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Economics and Conflict: The Forgotten Element in Peacemaking

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Economics and Conflict: The Forgotten Element in Peacemaking

Posted by Sasha Lezhnev on February 25, 2011

Economics and Conflict: The Forgotten Element in Peacemaking

This week the U.S. Institute of Peace hosted an all-day public seminar for policymakers and academics entitled "Economic Dimensions of Peace Negotiation." I presented on Congo’s conflict minerals.

At the sessions chaired by Dr. Raymond Gilpin of USIP, policy practitioners from the U.S. government, professors from the University of Notre Dame and George Mason University, and NGOs debated the keys to involving economic issues in peace negotiations. Financial issues are frequently ignored in peace processes, which unfortunately often leads to the unraveling of peace accords.

I presented on Congo's Goma peace process (2007-08) and the Sun City Inter-Congolese Dialogue process (2001-2002), both of which were largely political negotiations that left out an important economic dimension of the conflict: the issue of conflict minerals. After these two peace processes, western diplomats believed that all that was needed was implementation of the accords. The reality on the ground, however, was that the armed groups had no incentive to lay down arms, because they were earning hundreds of millions of dollars trading in the 3 Ts (tin, tantalum, tungsten) and gold. The war continued.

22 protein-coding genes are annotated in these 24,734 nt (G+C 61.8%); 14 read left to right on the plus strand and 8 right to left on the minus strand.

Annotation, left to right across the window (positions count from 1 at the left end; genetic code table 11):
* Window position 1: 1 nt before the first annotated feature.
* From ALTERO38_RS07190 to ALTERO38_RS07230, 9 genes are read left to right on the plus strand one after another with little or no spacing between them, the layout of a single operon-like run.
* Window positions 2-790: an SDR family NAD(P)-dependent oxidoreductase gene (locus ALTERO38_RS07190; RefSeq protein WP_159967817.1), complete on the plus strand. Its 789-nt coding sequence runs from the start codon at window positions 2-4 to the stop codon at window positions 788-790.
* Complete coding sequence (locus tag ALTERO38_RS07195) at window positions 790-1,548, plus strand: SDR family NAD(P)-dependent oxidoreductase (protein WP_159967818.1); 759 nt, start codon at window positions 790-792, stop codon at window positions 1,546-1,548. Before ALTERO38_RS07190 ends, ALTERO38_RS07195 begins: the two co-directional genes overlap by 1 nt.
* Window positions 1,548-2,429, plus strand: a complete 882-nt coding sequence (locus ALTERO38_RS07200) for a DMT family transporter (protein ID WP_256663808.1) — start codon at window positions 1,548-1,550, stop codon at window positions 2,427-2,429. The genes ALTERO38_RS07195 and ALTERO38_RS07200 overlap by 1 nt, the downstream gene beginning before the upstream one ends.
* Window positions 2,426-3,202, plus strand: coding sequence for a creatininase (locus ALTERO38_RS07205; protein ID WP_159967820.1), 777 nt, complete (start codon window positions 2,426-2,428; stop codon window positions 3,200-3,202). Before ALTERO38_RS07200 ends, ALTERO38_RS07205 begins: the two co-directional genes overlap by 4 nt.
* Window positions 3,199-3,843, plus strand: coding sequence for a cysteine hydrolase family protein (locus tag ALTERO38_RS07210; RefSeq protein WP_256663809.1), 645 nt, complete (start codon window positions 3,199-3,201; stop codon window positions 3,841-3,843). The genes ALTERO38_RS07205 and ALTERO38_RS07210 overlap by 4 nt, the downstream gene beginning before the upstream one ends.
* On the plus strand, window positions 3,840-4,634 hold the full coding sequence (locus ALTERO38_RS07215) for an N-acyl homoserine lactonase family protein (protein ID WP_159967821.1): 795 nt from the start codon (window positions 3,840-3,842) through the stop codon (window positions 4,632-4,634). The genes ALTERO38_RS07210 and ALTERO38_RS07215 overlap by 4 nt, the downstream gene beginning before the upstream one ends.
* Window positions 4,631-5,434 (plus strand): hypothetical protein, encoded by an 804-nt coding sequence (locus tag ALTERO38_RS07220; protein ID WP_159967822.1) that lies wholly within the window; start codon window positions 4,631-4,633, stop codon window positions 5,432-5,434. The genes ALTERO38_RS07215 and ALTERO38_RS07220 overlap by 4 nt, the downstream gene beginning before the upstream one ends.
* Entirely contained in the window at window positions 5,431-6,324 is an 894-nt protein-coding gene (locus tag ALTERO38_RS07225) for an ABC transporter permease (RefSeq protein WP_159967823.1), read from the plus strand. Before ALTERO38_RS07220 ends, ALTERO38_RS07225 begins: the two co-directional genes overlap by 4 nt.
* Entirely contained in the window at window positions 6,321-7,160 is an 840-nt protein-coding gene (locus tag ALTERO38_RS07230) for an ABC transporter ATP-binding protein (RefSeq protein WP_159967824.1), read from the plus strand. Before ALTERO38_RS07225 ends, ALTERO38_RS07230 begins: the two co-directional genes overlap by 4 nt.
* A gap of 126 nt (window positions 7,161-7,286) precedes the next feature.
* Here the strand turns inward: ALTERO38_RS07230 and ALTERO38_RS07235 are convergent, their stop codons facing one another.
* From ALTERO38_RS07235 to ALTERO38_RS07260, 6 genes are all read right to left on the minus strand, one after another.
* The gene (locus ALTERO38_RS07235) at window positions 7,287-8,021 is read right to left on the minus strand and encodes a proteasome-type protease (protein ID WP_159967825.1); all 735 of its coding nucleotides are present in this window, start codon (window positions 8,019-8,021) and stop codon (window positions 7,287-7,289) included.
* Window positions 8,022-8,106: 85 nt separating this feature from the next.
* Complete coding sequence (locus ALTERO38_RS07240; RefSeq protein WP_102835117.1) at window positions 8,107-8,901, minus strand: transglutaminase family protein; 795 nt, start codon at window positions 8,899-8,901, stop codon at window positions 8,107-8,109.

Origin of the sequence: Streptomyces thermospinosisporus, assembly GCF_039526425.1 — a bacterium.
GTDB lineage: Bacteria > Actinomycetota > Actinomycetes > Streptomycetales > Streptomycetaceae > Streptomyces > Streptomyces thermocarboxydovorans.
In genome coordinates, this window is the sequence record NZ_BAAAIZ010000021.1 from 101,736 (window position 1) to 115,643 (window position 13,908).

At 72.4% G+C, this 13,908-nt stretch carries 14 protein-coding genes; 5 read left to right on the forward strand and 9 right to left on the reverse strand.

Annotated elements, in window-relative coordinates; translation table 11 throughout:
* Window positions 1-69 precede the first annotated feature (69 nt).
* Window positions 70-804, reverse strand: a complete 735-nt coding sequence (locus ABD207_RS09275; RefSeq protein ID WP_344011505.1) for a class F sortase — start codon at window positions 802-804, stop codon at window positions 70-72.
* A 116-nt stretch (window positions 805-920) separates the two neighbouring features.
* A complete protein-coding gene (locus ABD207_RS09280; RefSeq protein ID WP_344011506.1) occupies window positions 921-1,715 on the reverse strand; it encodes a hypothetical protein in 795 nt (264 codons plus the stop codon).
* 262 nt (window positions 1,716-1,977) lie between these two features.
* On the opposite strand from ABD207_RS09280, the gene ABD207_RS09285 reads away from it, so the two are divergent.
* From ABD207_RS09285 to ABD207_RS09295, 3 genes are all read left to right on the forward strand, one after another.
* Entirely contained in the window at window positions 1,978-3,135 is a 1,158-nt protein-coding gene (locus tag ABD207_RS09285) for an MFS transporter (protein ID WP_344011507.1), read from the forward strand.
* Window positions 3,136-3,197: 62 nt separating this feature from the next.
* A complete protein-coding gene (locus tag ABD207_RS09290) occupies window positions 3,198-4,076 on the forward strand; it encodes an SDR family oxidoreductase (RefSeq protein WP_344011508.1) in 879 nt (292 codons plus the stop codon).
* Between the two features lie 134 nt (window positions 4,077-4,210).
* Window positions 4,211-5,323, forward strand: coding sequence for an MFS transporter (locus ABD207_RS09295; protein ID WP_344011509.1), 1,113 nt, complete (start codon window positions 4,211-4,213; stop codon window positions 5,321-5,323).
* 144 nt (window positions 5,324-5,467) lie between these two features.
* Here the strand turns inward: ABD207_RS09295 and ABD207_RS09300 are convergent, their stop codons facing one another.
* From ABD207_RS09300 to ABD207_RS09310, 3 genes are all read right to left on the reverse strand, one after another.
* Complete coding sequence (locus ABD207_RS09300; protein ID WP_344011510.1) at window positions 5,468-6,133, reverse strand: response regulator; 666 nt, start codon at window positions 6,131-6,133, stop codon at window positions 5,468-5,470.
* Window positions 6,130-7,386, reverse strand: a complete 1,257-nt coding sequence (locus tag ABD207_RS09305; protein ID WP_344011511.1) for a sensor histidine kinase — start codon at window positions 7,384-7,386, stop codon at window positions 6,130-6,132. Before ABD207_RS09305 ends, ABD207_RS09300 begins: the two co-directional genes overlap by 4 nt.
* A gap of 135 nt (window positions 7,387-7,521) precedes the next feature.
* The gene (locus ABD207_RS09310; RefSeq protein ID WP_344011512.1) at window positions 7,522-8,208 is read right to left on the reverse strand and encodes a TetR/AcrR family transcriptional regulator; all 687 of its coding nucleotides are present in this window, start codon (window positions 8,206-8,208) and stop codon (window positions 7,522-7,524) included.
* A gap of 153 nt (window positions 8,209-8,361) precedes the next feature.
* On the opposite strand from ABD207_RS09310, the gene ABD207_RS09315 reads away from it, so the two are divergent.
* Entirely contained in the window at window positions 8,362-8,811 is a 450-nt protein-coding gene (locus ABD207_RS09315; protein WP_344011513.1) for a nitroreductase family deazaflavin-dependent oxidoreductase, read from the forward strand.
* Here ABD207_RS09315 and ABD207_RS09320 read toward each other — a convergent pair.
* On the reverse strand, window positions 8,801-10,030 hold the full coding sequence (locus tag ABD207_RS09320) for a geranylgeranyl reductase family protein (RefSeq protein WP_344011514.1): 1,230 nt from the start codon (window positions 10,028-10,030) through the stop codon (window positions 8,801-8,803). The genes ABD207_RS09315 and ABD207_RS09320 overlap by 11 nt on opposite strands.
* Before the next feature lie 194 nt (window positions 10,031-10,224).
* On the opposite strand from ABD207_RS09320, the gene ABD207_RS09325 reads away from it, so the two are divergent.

The peace process is changing today with the focus on the minerals trade, but policymakers must go further to have a lasting impact on Congo. In particular, U.S. Secretary of State Hillary Clinton has a key role to play in advocating for strong and timely implementation of the Dodd-Frank law by the Securities and Exchange Commission and developing a certification process with on-the-ground monitoring.

Other presenters included Jennifer Hazen of the University of Texas, Sean Kane of the USIP, and Corinna Gilfillan of Global Witness, among others. Case studies from Sudan to Iraq were discussed within the broader theme of how economic issues have led to mistrust in peace processes.  

Over the coming weeks USIP will collate and summarize key themes from yesterday’s events and post them on its International Network for Economics and Conflict for public debate. Following this, USIP plans to publish a toolkit on economic dimensions of peace negotiation, which will contain a framework for engagement and analysis.


Photo: A representative of a Mai Mai rebel faction buries his head at the Sun City talks aimed at ending the conflict in eastern Congo (AP)